Living cleanly and other illicit grooves

We talk to the multi-faceted Eddie Piller about music and his part in urban gentrification.

Eddie Piller has been a mod, DJ, record label owner, club promoter and writer. His label Acid Jazz has been going for 35 years and forms part of a touring exhibition Acid Jazz & Other Illicit Grooves that starts at Centrala in Digbeth from 22nd-26th March. He paused for a few minutes to tell us about it.

“It’s the culmination of 35, 36 years hard work. The exhibition is being done by a co-operative of people who ran the Jazz Cafe and a few other like-minded places and I’m pleased to be a part of it. It goes back over the start of the label and the acid jazz scene which began in ’87-88. It was very big and it’s looking back on something that’s been forgotten, really.”

Who else is involved?

“Joe Pidgeon, who ran a magazine called Touch, then Paul Bradshaw, who ran the magazine Straight No Chaser. Acid Jazz Records, Talking Loud, Waitress, which is another record label. All the other labels stopped years ago, we’re the only one that’s still going so it’s nice to be back at the beginning.”

What else have you been doing?

“I’ve got a book coming out called Clean Living Under Difficult Circumstances which would tell you. I’ve got a radio station, Totally Wired, that we started four years ago and it’s just grown. We’ve just got a sponsor, it’s got a lot of listeners and it’s very professional.”

You started out as a mod back in the days of youth cult central, where being in the wrong place with your hair an inch too long could almost get you killed.

“I’m glad you mentioned this because the one thing my publishers did was to take the fighting out, and you write a book about the late seventies, the late seventies, getting attacked by skinheads and all that sort of thig, they’ve pretty much taken it out. I was quite disappointed by that, but it reads pretty well and if you were there you’ll get the book.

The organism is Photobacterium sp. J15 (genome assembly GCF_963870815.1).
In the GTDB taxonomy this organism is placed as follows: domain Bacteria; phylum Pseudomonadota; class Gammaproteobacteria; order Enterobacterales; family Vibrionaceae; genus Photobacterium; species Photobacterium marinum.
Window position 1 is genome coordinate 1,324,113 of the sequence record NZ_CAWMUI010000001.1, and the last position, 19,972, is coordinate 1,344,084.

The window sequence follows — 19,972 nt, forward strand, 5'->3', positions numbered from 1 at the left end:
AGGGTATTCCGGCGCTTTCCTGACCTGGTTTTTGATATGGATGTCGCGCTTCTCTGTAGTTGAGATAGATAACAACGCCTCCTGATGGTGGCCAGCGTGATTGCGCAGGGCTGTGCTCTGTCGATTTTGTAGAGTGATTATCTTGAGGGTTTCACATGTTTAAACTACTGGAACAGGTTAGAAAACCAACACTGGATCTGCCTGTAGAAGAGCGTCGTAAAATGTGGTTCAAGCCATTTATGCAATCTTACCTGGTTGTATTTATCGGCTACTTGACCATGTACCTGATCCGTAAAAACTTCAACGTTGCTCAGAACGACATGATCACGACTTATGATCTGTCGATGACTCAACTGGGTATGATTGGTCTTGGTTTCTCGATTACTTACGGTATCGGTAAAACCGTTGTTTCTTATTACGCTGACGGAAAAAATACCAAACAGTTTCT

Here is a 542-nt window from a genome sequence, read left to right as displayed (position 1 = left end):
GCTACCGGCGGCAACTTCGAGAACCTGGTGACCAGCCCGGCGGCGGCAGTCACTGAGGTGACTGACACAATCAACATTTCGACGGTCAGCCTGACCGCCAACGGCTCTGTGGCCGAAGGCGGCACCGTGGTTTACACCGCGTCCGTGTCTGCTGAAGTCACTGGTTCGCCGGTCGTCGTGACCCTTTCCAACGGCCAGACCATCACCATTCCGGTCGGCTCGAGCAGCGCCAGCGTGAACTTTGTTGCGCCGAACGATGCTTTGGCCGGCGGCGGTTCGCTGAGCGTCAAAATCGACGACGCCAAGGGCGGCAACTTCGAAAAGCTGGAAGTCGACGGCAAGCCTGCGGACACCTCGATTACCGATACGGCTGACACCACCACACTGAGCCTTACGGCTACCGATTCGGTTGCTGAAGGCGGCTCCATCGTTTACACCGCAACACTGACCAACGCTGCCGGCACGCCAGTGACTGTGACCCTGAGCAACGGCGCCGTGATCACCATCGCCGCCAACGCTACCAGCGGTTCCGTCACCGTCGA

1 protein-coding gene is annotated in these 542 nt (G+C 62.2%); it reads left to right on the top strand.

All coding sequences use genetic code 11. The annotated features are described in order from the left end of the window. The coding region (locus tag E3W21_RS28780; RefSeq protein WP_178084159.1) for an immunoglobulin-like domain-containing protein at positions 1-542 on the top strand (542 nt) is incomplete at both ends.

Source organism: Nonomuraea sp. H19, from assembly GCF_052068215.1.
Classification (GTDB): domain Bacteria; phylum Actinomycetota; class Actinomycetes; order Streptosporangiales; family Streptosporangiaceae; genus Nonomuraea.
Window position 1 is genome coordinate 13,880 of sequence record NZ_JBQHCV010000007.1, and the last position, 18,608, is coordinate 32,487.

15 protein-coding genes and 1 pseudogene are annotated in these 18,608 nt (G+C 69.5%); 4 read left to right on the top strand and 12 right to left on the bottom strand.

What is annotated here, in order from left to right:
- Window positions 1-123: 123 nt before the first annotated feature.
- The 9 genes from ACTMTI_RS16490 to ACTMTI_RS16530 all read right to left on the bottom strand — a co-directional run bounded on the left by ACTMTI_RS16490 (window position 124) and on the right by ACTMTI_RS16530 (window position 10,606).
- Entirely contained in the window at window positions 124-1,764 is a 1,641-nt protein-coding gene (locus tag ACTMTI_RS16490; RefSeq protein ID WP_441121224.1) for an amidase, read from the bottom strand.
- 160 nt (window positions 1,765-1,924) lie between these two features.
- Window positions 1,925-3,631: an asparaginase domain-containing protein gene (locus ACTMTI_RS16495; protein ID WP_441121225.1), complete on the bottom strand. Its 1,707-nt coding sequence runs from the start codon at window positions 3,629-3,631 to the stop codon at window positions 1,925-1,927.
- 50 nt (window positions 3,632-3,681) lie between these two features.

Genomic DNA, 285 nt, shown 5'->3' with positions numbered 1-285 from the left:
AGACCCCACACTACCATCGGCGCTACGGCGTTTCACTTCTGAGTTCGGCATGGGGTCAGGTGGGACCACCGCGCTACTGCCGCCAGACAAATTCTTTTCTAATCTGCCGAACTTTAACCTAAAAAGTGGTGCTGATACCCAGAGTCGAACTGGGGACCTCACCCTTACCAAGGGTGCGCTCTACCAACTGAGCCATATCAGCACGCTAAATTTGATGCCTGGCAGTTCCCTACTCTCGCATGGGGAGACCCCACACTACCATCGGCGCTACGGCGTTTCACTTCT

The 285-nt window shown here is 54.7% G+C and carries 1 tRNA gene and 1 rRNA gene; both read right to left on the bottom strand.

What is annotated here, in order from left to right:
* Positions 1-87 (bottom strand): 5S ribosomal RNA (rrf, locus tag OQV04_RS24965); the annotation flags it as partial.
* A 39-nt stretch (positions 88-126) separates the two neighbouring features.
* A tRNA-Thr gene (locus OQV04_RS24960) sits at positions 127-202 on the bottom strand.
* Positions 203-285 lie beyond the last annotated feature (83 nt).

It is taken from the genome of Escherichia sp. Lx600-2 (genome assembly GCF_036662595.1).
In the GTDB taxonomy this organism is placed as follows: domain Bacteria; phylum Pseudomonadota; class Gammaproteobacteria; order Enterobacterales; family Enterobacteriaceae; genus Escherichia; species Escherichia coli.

“The interesting thing about skinheads is that they were racist, let’s be honest. Up there in Birmingham and Coventry the ska scene was always being attacked by skinheads and yet I’ve never met one who ever admits to being racist. There’s a thing in the book about Sham’s Last Stand with 400 skins stripped to the waist and chanting. Then I was a roadie for the Angelic Upstarts and that was bad as well. Mensi, their singer, would jump off into the crowd and confront the racism and we had to drag him back. It only lasted a couple of years, thank God.”

The other strange thing from those days that you mention in the book is that bands like the Jam, the Buzzcocks, the Undertones and Nine Below Zero, they were all playing the same type of music and yet they had different labels attached to them and had different audiences. All these scenes were springing up but for a lot of people it was only when they got on Top of the Pops that you knew they existed.

“It was slightly different for me because we were down in London and going to gigs three or four times a week even when I was fourteen. We caught art punk with the Gang of Four and the Mekons, the mod revival and punk in general, and American art rock with bands like Television. But I’m going off topic now.”